But rejecting Jesus is not the only possibility. For those who receive him, the consequences are wonderful. And even those who once rejected him have the opportunity to turn back (that is, repent) and receive him, as long as they are still drawing breath. Also, the larger context is talking about how we who trust Jesus are God’s people, people that God is blessing, and using to show the world his glory. It is in this context, and after speaking about the consequences of rejecting Jesus, that Peter writes these verses:

9 But you are a chosen race, a royal priesthood, a holy nation, a people for his possession, so that you may proclaim the praises of the one who called you out of darkness into his marvelous light. 10 Once you were not a people, but now you are God’s people; you had not received mercy, but now you have received mercy.

(1 Peter 2:9-10, CSB)

In some ways, the key to these words is in verse 10, so I’ll go backwards. Peter is writing to primarily Gentile (that is, non-Jewish) Christians – this is obvious from verse 10:

Once you were not a people, but now you are God’s people; you had not received mercy, but now you have received mercy.

God made many promises to the physical descendants of Abraham. He chose them out of all the people of the world to be his own special people, to show His glory, grace and goodness to the world. They were special, in a way that no other people were special. It was widely believed by the Jews that no one else could be called “God’s special people.”

Now, says Peter, all of those promises made to the physical descendants of Abraham are applied to those who receive Jesus – whether or not they are physical descendants of Abraham. Belonging to God is not about ethnicity, or ancestry, but about your standing with Jesus Christ.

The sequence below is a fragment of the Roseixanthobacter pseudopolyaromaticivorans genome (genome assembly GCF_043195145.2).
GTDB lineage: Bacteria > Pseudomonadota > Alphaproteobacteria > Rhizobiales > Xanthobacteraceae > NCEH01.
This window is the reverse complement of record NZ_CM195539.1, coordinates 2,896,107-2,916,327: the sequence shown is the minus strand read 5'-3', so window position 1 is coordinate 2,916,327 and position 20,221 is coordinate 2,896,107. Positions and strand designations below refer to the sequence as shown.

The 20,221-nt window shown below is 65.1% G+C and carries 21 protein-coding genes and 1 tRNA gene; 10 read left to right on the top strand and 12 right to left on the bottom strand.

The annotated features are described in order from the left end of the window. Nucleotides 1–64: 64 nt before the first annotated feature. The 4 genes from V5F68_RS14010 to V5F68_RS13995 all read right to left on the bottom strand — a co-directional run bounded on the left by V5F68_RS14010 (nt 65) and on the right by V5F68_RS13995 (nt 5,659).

So, when we read verse nine, we need to understand that Peter is talking about promises that were once thought to apply only to the people of Israel, and now, he is describing how they apply to everyone who receives Jesus Christ.

When we receive Jesus, a number of consequences cascade into place. First, we are a chosen race. In my amateur, Greek-hacker way, I might put the Greek like this: “specially-selected descendants.” Through Jesus, God has specially selected us to be his children. We find that all along, God wanted us. It is not a matter of an indifferent God waiting around to see if we would choose him. No, He was the one who chose us the whole time. I’m sure Peter had in mind some of the verses of the Old Testament:

Yet the LORD set his heart in love on your fathers and chose their offspring after them, you above all peoples, as you are this day.

(Deut 10:15, ESV)